Why did you choose this postgraduate course and institution?
I chose an MSc in Group Processes and Intergroup Relations because it was an area that had not been extensively researched in the Caribbean, and I was always interested in the psychology of group dynamics. I chose the University of Kent because I was referred by a friend and former student of the university who gave a glowing account. After further research, I realised that this was exactly what I wanted from a university: a campus environment; warm and welcoming staff; and a lovely international feel so I wouldn't feel too out of place.

What is the course teaching you that your first degree did not?
It taught me so much more than my previous degree - as it was a more 'hands-on' approach as opposed to being purely theoretical. It vastly developed my critical thinking skills. I was also introduced to an advanced statistical course which is helping me in my current job as a policy researcher. The course itself taught me about interacting with different groups of people - something that my previous degree didn't address. Issues affect people of different cultures in different ways, therefore, perspectives and solutions should be as diverse and as dynamic as possible.

Tell us about the course…
The MSc in Group Processes and Intergroup Relations is a wide area of study that encompasses issues such as intergroup contact, collective protest, social influence, power and leadership and conflict resolution. My thesis was based on the ideas of objectification of women in two extremely different cultural contexts: British and Caribbean women. I investigated how each group of women responded and were affected by street harassment, catcalling, personal physical safety issues and rape myth endorsement.

What areas of work could you go into as a result of your further study?
There are areas in academia and research; there is also work in non-governmental organisations (NGOs) and Community-based Organisations (CBOs) such as the National Coalition Against Domestic Violence (NCADV). I could also become a psychologist, counsellor, therapist, child development specialist, Childrens Services Associate; or any job related to the Children's Authority of Trinidad and Tobago or mental health services.


School of Psychology Taught Master’s Scholarships 2017 - 7 Awards

Value and availability- Receive a £1,000 discount on tuition fees
- Up to seven awards are available for entry in 2017Scholarships are allocated to applicants who meet the general award criteria outlined below on a competitive basis, applications will be ranked by a selection panel.*General award criteriaTo be eligible for a Scholarship all of the following criteria must be met:- The applicant must have achieved an excellent result in their Psychology undergraduate degree. See table below for minimum requirements from various countries. This list is not exhaustive, qualifications from other countries will be considered on an individual basisCountry Minimum grade required for Scholarship (assuming qualification is deemed comparable to UK Bachelor Honours degree)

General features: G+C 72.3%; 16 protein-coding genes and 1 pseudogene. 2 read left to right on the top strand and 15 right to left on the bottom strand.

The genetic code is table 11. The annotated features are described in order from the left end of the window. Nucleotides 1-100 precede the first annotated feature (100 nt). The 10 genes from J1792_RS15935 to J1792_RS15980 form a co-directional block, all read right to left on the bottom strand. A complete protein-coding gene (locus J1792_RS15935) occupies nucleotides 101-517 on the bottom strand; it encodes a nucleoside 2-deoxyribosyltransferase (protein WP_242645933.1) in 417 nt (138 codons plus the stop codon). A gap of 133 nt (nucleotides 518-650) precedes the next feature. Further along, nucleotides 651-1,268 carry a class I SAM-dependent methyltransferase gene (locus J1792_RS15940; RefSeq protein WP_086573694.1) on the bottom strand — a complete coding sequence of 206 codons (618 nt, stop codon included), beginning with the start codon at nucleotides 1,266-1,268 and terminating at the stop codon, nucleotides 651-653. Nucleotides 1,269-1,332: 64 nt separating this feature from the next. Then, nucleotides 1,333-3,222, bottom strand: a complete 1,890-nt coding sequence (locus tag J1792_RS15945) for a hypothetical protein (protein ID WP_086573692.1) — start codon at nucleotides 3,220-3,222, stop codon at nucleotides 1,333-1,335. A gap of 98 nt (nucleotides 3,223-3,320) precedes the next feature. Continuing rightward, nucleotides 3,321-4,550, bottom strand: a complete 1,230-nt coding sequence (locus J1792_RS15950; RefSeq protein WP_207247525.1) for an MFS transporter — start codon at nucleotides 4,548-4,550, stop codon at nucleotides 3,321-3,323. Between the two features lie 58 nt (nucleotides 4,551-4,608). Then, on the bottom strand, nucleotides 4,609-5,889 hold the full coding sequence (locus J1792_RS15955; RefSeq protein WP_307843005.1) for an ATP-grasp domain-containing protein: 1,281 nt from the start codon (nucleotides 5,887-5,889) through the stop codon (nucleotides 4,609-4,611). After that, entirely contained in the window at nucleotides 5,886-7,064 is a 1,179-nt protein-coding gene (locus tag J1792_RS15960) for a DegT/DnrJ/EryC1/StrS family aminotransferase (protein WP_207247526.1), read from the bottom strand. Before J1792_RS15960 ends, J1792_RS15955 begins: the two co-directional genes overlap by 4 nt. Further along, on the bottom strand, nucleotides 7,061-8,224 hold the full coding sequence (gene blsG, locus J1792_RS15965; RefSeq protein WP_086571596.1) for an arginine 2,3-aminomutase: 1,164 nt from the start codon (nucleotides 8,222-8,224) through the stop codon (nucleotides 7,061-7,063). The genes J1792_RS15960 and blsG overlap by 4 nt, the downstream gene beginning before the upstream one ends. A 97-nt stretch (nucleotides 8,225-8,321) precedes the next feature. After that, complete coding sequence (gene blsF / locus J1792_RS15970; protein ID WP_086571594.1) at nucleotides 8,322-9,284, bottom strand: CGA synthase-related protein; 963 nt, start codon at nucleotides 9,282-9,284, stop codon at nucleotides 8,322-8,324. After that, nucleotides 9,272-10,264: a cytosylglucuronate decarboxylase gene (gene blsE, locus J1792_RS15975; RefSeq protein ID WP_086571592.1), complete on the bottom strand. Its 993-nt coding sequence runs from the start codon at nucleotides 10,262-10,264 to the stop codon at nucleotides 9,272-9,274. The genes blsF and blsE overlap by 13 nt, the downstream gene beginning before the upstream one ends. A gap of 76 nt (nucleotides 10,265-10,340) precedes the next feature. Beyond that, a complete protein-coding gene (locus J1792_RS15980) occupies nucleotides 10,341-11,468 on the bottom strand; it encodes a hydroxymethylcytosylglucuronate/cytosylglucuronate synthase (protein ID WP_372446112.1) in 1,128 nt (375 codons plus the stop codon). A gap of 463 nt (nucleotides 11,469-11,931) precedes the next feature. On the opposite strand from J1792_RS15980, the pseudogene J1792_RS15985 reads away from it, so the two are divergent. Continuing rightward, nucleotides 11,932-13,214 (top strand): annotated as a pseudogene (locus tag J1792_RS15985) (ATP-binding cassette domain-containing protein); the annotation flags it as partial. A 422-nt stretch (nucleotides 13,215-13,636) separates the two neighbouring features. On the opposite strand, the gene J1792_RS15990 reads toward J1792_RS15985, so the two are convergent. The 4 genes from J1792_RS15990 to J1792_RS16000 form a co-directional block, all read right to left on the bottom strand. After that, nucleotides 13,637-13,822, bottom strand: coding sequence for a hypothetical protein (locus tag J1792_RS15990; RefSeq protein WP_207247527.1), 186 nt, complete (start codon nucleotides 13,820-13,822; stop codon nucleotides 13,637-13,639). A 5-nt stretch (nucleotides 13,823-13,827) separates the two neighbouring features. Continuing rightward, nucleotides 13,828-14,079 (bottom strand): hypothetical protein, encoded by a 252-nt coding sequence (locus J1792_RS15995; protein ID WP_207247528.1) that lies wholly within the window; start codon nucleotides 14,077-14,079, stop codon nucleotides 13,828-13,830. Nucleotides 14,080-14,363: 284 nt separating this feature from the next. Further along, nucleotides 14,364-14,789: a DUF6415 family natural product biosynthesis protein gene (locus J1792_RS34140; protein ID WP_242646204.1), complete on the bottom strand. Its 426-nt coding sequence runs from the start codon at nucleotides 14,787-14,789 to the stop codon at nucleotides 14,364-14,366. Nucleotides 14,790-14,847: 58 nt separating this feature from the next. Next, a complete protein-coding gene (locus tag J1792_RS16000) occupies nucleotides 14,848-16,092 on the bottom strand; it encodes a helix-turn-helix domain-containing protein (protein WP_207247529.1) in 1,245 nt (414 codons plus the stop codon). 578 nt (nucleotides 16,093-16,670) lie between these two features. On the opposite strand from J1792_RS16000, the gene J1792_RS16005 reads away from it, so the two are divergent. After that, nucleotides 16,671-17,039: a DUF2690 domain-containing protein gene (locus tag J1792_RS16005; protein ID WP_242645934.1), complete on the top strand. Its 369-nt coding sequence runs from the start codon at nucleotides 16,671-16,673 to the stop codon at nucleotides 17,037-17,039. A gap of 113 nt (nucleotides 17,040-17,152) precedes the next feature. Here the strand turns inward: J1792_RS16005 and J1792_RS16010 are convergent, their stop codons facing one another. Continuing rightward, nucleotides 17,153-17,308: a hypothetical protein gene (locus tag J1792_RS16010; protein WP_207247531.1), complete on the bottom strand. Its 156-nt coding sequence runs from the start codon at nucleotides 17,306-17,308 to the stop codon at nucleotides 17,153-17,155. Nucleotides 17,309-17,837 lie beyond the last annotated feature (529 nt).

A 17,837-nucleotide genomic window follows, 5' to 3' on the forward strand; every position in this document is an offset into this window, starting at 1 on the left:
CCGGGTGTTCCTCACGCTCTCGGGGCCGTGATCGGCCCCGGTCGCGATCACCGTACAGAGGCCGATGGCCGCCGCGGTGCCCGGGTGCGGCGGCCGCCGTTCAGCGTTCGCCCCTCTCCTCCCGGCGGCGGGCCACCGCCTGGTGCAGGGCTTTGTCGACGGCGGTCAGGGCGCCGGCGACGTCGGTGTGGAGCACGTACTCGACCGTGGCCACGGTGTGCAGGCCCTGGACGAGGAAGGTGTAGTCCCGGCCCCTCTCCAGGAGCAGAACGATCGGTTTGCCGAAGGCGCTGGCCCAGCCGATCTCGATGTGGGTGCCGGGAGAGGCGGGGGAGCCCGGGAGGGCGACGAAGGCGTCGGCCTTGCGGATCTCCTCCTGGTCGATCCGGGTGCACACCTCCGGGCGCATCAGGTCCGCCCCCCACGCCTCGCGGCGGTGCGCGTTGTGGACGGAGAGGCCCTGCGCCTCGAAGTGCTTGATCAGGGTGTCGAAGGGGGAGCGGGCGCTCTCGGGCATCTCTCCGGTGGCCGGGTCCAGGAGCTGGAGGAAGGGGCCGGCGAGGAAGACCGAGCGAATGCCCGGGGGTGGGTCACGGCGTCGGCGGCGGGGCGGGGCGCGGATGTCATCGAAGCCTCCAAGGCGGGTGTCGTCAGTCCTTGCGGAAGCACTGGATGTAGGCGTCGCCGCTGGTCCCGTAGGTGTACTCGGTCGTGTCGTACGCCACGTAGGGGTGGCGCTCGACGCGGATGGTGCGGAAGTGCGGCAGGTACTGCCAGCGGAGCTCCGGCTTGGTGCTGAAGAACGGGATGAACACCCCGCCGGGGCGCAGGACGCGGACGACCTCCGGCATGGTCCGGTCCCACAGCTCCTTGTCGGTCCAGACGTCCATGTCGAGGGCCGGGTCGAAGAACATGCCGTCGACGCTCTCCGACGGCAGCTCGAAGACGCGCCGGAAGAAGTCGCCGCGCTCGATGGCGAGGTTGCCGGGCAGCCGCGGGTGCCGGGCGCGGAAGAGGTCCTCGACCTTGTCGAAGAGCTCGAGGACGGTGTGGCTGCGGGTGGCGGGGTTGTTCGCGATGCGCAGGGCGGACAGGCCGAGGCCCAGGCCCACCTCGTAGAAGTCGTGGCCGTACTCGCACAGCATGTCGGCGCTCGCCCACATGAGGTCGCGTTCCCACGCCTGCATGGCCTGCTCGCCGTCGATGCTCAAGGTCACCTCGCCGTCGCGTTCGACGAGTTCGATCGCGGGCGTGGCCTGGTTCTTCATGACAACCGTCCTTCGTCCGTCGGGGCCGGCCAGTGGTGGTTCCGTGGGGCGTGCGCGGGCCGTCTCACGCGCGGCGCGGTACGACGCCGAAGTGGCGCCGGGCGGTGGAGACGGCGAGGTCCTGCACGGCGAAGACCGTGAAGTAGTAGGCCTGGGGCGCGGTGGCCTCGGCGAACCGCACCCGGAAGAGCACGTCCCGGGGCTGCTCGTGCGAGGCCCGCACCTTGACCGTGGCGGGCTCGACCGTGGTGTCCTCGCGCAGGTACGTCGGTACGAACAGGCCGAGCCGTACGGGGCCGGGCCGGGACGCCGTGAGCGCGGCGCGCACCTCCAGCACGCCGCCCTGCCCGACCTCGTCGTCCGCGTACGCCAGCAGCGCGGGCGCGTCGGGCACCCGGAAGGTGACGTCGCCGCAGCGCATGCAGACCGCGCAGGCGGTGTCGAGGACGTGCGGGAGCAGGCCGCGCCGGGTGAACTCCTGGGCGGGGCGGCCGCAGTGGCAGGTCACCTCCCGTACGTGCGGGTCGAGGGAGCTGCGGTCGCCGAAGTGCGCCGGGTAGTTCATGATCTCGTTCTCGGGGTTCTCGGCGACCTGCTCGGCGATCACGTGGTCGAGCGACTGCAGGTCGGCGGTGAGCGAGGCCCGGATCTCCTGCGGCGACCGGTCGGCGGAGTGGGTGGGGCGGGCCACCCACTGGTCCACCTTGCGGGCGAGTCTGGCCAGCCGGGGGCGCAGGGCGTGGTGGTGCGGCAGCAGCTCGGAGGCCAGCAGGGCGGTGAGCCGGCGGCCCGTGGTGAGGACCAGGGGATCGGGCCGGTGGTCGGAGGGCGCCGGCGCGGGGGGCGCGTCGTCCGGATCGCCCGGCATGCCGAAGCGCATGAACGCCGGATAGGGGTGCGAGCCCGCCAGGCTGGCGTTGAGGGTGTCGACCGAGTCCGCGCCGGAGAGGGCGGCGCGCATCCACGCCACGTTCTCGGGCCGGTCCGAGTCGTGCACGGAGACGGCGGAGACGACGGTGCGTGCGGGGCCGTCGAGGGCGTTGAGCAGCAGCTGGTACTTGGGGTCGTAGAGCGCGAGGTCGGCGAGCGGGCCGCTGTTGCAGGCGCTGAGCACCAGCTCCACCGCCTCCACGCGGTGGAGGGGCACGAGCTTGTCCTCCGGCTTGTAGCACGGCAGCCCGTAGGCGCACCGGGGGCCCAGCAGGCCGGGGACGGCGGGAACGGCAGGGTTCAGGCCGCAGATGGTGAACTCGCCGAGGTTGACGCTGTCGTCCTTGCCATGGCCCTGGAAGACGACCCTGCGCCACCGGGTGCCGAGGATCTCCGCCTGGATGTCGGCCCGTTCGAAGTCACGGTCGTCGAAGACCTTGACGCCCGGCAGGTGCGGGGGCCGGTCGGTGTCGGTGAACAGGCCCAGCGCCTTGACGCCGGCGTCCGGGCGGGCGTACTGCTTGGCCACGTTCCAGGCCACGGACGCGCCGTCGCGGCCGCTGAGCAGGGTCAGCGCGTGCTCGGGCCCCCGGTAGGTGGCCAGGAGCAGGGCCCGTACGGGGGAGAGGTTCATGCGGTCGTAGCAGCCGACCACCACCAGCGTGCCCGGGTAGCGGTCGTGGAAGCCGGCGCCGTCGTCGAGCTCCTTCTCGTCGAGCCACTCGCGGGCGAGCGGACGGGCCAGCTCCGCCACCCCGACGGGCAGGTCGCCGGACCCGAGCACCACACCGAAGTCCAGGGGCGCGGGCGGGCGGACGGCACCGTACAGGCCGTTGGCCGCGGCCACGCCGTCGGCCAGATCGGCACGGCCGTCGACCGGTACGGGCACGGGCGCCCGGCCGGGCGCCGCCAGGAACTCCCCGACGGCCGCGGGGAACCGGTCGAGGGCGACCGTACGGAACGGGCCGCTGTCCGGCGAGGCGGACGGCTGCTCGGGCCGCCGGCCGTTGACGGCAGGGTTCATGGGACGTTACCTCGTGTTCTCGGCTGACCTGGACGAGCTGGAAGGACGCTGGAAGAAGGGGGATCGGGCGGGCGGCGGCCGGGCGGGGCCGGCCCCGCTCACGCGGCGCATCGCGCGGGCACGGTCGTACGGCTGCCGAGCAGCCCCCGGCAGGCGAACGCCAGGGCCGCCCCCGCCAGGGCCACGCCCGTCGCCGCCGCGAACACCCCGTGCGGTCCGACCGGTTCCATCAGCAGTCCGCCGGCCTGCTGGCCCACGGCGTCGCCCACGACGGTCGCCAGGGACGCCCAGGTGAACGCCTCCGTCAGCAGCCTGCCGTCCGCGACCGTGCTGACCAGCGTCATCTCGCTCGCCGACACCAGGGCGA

China 85% overall average
India First class with distinction
Malaysia Class 1/I OR CGPA of 3.5 out of 4.0
Turkey CGPA of 3.5 out of 4.0
USA CGPA of 3.5 out of 4.0
UK First class honours- and the applicant must become a full-time registered student of one of these courses in September 2017:
MSc in Cognitive Psychology/Neuropsychology
MSc in Developmental Psychology
MSc in Forensic Psychology
MSc in Group Processes and Intergroup Relations
MSc in Organisational Psychology
MSc in Political Psychology
MSc in Research Methods in Psychology
MSc in Social and Applied Psychology- and the student must demonstrate a commitment to PhD study at the University of Kent.

Value of Scholarship(s)

£1,000 fee reduction


The School of Psychology offers scholarships of £1,000 to applicants of any tuition fee paying status registering on one of our taught MSc programmes in September 2017: https://www.kent.ac.uk/psychology/msc/index.html.

Application Procedure

Please email [email protected] before 31 July 2017 with a cover letter and CV.Your request will be considered when you have received and accepted an offer of a place on one of the aforementioned MSc programmes, and have satisfied any conditions which the offer is subject to.Note that an offer of a place on an MSc programme does not constitute an offer of funding.*The School of Psychology reserves the right not to allocate the awards if the selection panel identifies no suitable candidates. The Academic Excellence Scholarship is subject to full terms and conditions which will be provided to successful candidates at the point of award.

Further Information


Entry Requirements

A final degree classification (grade average) of at least a 2.1 or Merit in the UK system (the second highest classification after First/Distinction). Results from institutions in other countries will be assessed individually according to this standard. Applicants with undergraduate degrees in psychology are preferred and those with related social sciences or science degrees are considered on a case by case basis. If the undergraduate degree is in a different subject, or if it is not accredited by the British Psychological Society, please ask your academic referee to complete the relevant Pro-forma for (View Website) and email it to .